Popular fireworks should be replaced with cleaner drone and laser light shows to avoid the “highly damaging” impact on wildlife, domestic pets and the broader environment, new Curtin-led research has found.
The new research, published in Pacific Conservation Biology, examined the environmental toll of firework displays by reviewing the ecological effects of Diwali festivities in India, Fourth of July celebrations across the United States of America, and other events in New Zealand and parts of Europe.
Examples included fireworks in Spanish festivals impacting the breeding success of House Sparrows, July firework displays being implicated in the decline of Brandt’s Cormorant colonies in California, and South American sea lions changing their behaviour during breeding season as a result of New Year’s fireworks in Chile.
Lead author Associate Professor Bill Bateman, from Curtin’s School of Molecular and Life Sciences, said fireworks remained globally popular despite the overwhelming evidence that they negatively impacted wildlife, domestic animals and the environment.
“Fireworks create short-term noise and light disturbances that cause distress in domestic animals that may be managed before or after a firework event, but the impacts to wildlife can be on a much larger scale,” Associate Professor Bateman said.
“The annual timing of some large-scale firework events coincides with the migratory or reproductive movements of wildlife, and may therefore have adverse long-term population effects on them. Fireworks also produce significant pulses of highly pollutant materials that also contribute significantly to the chemical pollution of soil, water, and air, which has implications for human as well as animal health.”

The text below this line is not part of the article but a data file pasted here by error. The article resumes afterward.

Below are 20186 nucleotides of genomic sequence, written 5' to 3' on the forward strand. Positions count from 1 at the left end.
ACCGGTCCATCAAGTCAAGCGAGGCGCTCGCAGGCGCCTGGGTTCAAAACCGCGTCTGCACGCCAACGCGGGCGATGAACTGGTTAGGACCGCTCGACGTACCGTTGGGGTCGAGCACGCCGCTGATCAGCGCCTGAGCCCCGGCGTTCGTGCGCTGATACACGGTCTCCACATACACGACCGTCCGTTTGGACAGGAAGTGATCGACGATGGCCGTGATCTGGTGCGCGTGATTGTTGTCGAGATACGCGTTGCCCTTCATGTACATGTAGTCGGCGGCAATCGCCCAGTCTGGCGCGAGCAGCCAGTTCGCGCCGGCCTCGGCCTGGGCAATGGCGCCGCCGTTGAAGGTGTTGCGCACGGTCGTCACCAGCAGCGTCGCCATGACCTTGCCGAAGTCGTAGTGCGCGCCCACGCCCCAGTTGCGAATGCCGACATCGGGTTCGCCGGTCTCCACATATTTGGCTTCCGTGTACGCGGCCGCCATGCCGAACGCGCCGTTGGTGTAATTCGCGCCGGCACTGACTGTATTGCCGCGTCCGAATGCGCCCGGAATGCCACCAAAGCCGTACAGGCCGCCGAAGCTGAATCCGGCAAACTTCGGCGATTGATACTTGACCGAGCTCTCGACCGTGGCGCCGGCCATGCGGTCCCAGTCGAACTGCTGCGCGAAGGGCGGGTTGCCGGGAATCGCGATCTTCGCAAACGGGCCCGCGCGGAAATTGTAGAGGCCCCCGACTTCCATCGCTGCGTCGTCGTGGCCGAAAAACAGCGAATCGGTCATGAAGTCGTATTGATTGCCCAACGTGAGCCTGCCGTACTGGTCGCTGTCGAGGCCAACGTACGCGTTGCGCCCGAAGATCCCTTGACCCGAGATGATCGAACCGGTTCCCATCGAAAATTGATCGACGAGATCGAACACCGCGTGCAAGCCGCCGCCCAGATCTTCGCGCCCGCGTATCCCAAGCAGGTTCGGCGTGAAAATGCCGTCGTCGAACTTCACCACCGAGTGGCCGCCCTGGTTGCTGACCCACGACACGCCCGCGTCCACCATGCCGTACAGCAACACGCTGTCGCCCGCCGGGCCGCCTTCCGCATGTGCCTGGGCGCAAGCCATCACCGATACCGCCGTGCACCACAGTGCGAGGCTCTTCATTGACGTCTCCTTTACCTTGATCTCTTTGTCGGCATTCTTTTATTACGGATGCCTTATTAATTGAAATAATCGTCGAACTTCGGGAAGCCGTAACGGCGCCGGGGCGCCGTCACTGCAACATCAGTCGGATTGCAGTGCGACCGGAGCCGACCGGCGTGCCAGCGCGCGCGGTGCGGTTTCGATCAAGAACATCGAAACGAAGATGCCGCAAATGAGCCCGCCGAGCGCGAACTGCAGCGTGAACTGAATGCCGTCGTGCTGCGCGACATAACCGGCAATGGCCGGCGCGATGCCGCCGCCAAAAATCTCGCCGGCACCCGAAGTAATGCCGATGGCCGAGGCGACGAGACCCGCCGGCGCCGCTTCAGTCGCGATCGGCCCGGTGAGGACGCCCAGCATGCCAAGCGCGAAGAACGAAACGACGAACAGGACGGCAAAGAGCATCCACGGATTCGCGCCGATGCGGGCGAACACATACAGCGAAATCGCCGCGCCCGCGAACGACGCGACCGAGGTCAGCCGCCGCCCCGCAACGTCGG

Associate Professor Bateman said firework bans at sensitive periods for wildlife migration or mating periods could limit the impact, as well as drone or other light-based shows.
“Other than horses, for which there is some evidence that they can be gradually familiarised with flashes of light, there is very little that can be done to address the disturbing impact of noise from fireworks on animals and wildlife,” Associate Professor Bateman said.
“The future of firework displays may be in the use of safer and greener alternatives such as drones, eco-friendly fireworks or visible-wavelength lasers for light shows.
“There is growing evidence that these community events can be managed in a sustainable way and it’s clear that out-dated firework displays need to be replaced by cleaner options that are not harmful to wildlife and the environment.”
The full paper, ‘Not just a flash in the pan: short and long term impacts of fireworks on the environment’, is available online here.